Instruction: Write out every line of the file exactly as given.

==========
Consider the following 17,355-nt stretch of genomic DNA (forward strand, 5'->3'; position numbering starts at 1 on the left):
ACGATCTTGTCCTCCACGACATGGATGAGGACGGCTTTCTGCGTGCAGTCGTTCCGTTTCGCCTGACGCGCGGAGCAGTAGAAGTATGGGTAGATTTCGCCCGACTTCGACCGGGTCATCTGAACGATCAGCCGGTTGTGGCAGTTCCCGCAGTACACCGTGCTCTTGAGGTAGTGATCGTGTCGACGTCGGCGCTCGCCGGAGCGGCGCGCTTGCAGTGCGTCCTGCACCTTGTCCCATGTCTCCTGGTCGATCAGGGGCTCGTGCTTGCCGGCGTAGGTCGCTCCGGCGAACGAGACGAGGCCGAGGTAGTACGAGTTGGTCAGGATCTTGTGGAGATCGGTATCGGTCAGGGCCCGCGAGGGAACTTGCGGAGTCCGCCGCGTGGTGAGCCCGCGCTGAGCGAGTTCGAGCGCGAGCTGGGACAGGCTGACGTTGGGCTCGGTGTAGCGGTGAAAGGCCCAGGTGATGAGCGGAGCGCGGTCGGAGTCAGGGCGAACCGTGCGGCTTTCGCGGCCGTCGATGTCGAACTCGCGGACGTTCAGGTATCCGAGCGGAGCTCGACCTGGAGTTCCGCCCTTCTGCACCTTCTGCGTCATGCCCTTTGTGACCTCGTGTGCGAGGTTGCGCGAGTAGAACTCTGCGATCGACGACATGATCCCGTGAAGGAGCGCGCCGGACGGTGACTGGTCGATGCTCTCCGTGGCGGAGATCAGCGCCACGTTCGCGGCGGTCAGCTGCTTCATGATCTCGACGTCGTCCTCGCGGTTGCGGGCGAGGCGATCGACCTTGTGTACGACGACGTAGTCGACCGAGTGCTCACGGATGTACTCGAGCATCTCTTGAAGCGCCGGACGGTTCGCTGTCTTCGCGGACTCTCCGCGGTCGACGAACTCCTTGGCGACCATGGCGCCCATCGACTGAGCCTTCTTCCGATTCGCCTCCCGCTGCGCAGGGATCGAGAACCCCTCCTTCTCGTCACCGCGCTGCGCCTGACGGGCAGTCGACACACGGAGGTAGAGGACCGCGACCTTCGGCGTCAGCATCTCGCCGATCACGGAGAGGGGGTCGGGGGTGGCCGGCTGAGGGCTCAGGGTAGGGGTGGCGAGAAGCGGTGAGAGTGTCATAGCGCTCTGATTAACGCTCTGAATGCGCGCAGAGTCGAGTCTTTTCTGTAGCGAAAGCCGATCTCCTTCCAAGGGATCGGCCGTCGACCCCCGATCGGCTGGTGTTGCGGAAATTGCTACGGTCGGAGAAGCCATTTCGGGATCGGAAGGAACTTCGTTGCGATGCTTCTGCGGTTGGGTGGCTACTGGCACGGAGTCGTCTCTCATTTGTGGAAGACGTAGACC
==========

Consider the following 17,355-nt stretch of genomic DNA (forward strand, 5'->3'; position numbering starts at 1 on the left):
ACGATCTTGTCCTCCACGACATGGATGAGGACGGCTTTCTGCGTGCAGTCGTTCCGTTTCGCCTGACGCGCGGAGCAGTAGAAGTATGGGTAGATTTCGCCCGACTTCGACCGGGTCATCTGAACGATCAGCCGGTTGTGGCAGTTCCCGCAGTACACCGTGCTCTTGAGGTAGTGATCGTGTCGACGTCGGCGCTCGCCGGAGCGGCGCGCTTGCAGTGCGTCCTGCACCTTGTCCCATGTCTCCTGGTCGATCAGGGGCTCGTGCTTGCCGGCGTAGGTCGCTCCGGCGAACGAGACGAGGCCGAGGTAGTACGAGTTGGTCAGGATCTTGTGGAGATCGGTATCGGTCAGGGCCCGCGAGGGAACTTGCGGAGTCCGCCGCGTGGTGAGCCCGCGCTGAGCGAGTTCGAGCGCGAGCTGGGACAGGCTGACGTTGGGCTCGGTGTAGCGGTGAAAGGCCCAGGTGATGAGCGGAGCGCGGTCGGAGTCAGGGCGAACCGTGCGGCTTTCGCGGCCGTCGATGTCGAACTCGCGGACGTTCAGGTATCCGAGCGGAGCTCGACCTGGAGTTCCGCCCTTCTGCACCTTCTGCGTCATGCCCTTTGTGACCTCGTGTGCGAGGTTGCGCGAGTAGAACTCTGCGATCGACGACATGATCCCGTGAAGGAGCGCGCCGGACGGTGACTGGTCGATGCTCTCCGTGGCGGAGATCAGCGCCACGTTCGCGGCGGTCAGCTGCTTCATGATCTCGACGTCGTCCTCGCGGTTGCGGGCGAGGCGATCGACCTTGTGTACGACGACGTAGTCGACCGAGTGCTCACGGATGTACTCGAGCATCTCTTGAAGCGCCGGACGGTTCGCTGTCTTCGCGGACTCTCCGCGGTCGACGAACTCCTTGGCGACCATGGCGCCCATCGACTGAGCCTTCTTCCGATTCGCCTCCCGCTGCGCAGGGATCGAGAACCCCTCCTTCTCGTCACCGCGCTGCGCCTGACGGGCAGTCGACACACGGAGGTAGAGGACCGCGACCTTCGGCGTCAGCATCTCGCCGATCACGGAGAGGGGGTCGGGGGTGGCCGGCTGAGGGCTCAGGGTAGGGGTGGCGAGAAGCGGTGAGAGTGTCATAGCGCTCTGATTAACGCTCTGAATGCGCGCAGAGTCGAGTCTTTTCTGTAGCGAAAGCCGATCTCCTTCCAAGGGATCGGCCGTCGACCCCCGATCGGCTGGTGTTGCGGAAATTGCTACGGTCGGAGAAGCCATTTCGGGATCGGAAGGAACTTCGTTGCGATGCTTCTGCGGTTGGGTGGCTACTGGCACGGAGTCGTCTCTCATTTGTGGAAGACGTAGACC